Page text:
Trader Joe’s Approval Reaches Final Steps

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Thursday June 27, 2013

Anyone wondering when they can purchase their favorite Trader Joe’s goodies in South Burlington will have to keep an eye on what the Development Review Board decides on July 2. Developer David White and Project Manager Paul Simon of White + Burke investment firm attended the latest Development Review Board meeting June 18 but said they needed a little more time to knead out the kinks of the bonding agreement for the road connection that was approved earlier this month based on Land Development Regulation.

The proposed two-building specialty retail grocery store is expected to be next-door neighbors with Healthy Living on Dorset Street. It will eventually be in a prime location as the City continues to develop plans for a vibrant City Center. If approved, Trader Joe’s will be the first of its kind in Vermont.

The project received a major green light when City Council approved the Interim Zoning application #IZ-13-02 of Malone Dorset Street Properties LLC--Trader Joe’s--during an open deliberative session at its May 6 meeting.

Eyes shifted from Council to the Development Review Board which is next in line for solidified approval for the anticipated project. After long discussion at the June 4 Development Review Board meeting regarding funding of the road connection to the eastern property line, a majority of the board members agreed to go forward with the applicant’s request of a bond under a three-year sunset agreement. Legal language of the bond was still being reviewed by attorneys when the final plat application came before the Development Review Board  June 18, but White said they should be set for the next meeting.

Before continuing the meeting in regards to the application, the Development Review Board approved recommendations for road impact fee credits based on staff’s recommendation. Approval of the road impact fee credits would allow the City Council to deliberate on the matter separately. Specific financial figures were exempt from the motion since it’s based on the actual cost which can only be determined when the project goes to bid, explained Paul Conner, Director of Planning and Zoning.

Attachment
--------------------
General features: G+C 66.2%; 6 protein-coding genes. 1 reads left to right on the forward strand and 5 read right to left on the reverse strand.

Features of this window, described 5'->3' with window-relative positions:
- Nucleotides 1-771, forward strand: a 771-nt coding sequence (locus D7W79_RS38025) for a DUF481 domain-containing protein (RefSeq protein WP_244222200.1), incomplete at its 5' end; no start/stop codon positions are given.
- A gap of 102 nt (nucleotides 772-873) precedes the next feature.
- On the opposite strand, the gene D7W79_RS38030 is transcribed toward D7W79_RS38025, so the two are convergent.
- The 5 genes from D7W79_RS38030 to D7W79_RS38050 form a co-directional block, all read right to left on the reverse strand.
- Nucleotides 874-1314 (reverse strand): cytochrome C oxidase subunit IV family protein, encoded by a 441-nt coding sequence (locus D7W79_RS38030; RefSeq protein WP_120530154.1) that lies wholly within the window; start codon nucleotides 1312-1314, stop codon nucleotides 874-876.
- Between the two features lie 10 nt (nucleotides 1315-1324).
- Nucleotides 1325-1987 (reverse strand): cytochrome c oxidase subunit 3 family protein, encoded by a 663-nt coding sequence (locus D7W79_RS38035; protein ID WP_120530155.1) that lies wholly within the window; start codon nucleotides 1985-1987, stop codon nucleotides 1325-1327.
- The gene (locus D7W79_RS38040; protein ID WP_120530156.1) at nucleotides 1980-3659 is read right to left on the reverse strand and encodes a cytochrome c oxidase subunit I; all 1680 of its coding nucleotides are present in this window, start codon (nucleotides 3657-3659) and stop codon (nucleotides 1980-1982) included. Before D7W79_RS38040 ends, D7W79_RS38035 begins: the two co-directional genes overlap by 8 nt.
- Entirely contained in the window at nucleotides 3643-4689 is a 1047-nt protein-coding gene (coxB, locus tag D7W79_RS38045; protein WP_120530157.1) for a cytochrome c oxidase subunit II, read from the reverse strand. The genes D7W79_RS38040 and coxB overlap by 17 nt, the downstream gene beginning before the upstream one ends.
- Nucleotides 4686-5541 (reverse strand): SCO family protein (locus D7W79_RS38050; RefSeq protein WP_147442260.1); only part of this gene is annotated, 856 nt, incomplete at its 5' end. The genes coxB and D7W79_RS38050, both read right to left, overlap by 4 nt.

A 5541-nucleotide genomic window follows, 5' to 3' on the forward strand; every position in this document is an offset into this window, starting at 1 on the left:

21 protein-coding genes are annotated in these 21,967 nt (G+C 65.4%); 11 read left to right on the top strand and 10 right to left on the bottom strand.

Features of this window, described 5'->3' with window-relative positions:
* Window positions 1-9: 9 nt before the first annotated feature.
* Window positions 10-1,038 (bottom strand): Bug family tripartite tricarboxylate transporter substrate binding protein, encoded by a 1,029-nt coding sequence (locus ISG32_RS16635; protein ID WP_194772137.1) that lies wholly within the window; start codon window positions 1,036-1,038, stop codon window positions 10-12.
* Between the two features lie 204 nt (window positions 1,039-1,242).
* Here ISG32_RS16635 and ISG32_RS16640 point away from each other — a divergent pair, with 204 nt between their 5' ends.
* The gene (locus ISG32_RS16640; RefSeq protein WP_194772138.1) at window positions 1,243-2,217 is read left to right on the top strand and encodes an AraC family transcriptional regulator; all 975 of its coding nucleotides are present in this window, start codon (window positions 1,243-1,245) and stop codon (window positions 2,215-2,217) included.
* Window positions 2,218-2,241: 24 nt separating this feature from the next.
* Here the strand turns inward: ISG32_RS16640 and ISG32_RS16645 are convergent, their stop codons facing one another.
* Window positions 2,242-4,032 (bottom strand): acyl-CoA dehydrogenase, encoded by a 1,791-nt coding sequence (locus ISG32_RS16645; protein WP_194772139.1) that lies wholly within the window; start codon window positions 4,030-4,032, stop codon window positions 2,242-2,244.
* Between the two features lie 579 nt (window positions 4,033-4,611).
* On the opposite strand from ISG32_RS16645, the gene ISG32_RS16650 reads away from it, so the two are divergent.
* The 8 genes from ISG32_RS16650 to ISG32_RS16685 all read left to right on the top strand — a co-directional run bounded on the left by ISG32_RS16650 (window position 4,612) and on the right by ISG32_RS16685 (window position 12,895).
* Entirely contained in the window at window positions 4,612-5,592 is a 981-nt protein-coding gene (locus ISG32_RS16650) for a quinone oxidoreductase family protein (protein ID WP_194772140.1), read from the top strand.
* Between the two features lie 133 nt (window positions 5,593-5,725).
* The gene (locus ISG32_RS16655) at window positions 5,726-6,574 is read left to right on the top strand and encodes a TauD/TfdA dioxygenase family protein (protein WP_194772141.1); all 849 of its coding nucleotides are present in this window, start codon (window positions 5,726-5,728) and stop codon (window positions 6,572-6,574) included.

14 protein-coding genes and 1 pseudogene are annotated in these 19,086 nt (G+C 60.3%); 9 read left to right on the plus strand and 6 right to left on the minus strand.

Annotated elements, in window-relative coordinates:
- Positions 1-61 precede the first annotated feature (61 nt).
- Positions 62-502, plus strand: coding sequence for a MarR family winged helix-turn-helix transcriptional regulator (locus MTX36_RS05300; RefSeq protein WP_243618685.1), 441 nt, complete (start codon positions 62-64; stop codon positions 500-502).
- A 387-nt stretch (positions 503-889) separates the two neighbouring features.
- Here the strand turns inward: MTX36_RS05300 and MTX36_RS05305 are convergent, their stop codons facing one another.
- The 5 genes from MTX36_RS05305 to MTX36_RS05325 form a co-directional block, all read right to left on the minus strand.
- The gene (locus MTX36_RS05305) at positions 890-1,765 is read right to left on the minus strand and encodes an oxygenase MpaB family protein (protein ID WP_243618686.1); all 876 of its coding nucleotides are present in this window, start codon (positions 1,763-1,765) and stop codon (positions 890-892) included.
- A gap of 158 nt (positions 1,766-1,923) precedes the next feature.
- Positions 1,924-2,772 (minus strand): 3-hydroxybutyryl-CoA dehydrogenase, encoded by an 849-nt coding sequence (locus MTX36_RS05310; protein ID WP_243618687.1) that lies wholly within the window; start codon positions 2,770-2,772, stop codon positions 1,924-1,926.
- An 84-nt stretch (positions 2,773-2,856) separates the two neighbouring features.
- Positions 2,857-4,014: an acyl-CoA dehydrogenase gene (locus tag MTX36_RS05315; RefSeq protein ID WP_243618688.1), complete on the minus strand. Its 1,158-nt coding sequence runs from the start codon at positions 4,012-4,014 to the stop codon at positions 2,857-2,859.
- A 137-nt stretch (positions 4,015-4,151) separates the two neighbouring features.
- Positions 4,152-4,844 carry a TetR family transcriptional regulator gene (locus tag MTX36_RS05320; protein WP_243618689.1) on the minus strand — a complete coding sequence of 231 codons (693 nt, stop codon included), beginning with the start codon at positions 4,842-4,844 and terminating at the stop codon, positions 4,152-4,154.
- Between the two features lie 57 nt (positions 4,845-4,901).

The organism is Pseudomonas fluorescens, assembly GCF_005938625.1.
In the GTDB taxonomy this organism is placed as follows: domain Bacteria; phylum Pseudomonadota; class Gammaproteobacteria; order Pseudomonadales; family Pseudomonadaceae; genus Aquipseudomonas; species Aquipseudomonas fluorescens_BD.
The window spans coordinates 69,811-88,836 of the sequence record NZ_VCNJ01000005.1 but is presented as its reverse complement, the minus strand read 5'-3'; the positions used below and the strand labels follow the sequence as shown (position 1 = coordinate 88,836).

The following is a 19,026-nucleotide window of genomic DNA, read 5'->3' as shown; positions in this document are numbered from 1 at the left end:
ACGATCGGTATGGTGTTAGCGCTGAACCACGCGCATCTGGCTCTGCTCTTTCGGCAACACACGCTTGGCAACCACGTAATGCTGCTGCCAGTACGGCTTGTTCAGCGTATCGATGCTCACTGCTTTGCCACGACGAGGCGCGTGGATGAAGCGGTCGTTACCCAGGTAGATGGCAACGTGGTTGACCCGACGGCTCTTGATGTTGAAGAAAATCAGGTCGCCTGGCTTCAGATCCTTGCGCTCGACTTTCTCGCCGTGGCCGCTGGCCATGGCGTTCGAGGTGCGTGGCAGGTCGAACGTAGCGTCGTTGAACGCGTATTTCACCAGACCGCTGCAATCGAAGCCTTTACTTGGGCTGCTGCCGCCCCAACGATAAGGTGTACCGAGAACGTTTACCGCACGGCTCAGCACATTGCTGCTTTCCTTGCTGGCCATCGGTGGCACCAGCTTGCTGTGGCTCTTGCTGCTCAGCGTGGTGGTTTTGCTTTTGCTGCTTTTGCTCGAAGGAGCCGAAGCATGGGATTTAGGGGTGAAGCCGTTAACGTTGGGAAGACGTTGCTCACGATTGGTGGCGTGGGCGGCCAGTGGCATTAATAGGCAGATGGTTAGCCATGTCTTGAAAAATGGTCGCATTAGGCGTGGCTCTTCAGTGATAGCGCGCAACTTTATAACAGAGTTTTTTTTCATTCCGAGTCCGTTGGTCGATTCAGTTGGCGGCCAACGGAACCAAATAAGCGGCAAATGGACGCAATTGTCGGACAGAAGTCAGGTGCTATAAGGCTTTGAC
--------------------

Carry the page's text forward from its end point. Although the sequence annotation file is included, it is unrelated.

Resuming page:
Behr moved that the DRB recommend that City Council, pursuant to Section 8 of the South Burlington Impact Fee Ordinance, approve a credit against any road improvement impact fee. The South Burlington Impact Fee Ordinance requires the applicant to pay on the following: a 20 foot southbound left turn lane; the pedestrian crossing infrastructure; a north to south and east to west sidewalk along future road; parking and curbing for future road; drainage system for future road; road connection and street lighting; in an amount that equals the actual cost to the applicant of the in-kind contributions as defined in the Impact Fee Ordinance and only to the extent to the actual cost of the impact of the in-kind contributions does not exceed the total amount of mean road improvement impact fee that the applicant must pay. Klugo seconded, and the vote was unanimous.

The board then reverted to the final application, and Barritt moved to continue the final plat application to July 2.

SOURCE: Miranda Jonswold, Correspondent